From the data of the argon adsorption-desorption curve and pore size distribution diagram of FIG. 4, it is apparent that CMK-1 possesses a small portion of micropores and a majority of mesopores which are uniformly about 3.0 nm in size. In addition, CMK-1 is characterized by a BET adsorption area of 1380 cm−1 and a pore volume of 1.06 cm3. MCM-48 templates different in pore size, even if they have a Ia3d cubic structure, allow the synthesis of CMK-1 different in pore size.
Besides MCM-48, various three-dimensional structures of mesoporous molecular sieves can be used as templates in synthesizing CMK. For instance, SBA-1 being of a Pm3n cubic structure, is used to synthesize CMK-2, whose spectral characteristics are found in the X-ray diffraction patterns of FIG. 5.
CMK materials can find various applications in supports for catalytically active materials, catalysts, adsorbents of organic materials, sensors, electrode materials, etc. When used as a catalyst support, CMK-1 enhances excellent catalytic activity. For example, after being impregnated at amounts of 2% and 5% into CMK-1, platinum is subjected to reduction under vacuum to form platinum clusters. When these platinum clusters were used for hydrogen adsorption, results were obtained as shown in Table 1, below. As apparent, the platinum clusters can be formed at a size as small as about 2 nm on CMK-1 and the platinum-impregnated CMK-1 is very useful as a catalyst for the reaction of hydrophobic organic compounds, such as hydrogen addition and reduction.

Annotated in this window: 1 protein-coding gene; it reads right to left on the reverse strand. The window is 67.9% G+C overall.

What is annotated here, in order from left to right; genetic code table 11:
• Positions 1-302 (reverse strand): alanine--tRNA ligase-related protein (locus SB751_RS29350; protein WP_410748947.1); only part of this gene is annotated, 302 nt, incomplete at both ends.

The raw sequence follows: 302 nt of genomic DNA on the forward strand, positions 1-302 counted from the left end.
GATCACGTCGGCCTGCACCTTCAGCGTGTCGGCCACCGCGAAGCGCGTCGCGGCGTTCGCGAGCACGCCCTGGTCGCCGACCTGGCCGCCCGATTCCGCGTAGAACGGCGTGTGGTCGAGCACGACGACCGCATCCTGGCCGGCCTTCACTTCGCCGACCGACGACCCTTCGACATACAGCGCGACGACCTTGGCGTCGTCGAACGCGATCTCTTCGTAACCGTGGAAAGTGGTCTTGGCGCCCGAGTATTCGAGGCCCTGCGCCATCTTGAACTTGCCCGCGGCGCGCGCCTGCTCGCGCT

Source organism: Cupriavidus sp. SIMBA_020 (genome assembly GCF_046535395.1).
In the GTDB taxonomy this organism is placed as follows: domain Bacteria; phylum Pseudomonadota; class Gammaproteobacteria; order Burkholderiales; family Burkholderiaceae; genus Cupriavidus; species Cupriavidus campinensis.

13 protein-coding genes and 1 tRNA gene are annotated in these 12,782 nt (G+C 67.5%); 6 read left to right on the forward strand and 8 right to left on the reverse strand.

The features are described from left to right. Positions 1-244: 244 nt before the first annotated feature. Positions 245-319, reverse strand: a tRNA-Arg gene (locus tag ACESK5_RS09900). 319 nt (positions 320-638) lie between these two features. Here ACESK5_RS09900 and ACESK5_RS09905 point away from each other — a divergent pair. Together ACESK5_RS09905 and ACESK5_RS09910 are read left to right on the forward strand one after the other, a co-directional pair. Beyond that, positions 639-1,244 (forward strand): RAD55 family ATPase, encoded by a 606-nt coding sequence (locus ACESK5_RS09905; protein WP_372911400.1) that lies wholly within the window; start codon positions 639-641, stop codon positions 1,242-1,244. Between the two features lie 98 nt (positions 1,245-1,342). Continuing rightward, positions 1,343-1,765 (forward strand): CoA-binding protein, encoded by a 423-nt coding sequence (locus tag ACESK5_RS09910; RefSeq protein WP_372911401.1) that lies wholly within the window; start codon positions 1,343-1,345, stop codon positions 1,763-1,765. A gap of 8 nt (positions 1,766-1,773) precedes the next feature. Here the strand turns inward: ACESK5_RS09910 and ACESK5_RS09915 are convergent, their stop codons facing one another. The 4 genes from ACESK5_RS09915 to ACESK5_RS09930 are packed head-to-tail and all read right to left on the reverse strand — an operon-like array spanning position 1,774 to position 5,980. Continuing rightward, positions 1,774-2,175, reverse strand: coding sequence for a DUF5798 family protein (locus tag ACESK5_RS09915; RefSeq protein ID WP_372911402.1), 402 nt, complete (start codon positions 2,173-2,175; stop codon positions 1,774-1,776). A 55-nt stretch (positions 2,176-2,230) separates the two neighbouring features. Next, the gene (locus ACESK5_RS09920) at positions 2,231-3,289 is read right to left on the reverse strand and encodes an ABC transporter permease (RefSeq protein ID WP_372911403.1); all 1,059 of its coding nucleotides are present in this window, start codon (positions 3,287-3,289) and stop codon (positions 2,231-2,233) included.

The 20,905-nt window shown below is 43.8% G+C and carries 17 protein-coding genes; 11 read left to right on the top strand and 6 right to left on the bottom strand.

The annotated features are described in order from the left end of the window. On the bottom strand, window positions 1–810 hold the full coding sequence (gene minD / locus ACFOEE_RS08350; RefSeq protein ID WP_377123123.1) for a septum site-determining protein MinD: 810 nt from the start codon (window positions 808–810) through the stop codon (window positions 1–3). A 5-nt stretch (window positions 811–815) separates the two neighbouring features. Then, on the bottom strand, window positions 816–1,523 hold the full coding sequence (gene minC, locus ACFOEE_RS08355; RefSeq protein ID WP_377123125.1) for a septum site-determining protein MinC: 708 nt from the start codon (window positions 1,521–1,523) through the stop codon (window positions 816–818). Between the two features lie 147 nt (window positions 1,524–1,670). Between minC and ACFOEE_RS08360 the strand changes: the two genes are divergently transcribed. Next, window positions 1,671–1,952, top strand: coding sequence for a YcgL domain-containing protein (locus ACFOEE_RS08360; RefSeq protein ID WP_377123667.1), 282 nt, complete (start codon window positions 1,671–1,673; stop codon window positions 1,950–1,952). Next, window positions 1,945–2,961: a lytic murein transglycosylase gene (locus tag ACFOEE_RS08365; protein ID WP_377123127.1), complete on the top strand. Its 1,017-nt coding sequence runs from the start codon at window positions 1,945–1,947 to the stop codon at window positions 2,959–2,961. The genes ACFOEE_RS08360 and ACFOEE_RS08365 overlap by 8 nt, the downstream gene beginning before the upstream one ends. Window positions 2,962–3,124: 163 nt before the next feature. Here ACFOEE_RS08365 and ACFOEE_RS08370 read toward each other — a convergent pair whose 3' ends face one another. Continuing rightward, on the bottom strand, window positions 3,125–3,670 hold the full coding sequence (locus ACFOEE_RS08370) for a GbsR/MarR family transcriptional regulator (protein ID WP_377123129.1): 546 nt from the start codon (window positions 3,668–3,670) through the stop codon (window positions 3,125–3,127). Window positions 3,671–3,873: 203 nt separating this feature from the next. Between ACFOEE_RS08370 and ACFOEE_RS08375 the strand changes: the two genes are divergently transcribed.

Hydrogen Adsorption of Platinum Clusters on CMK-1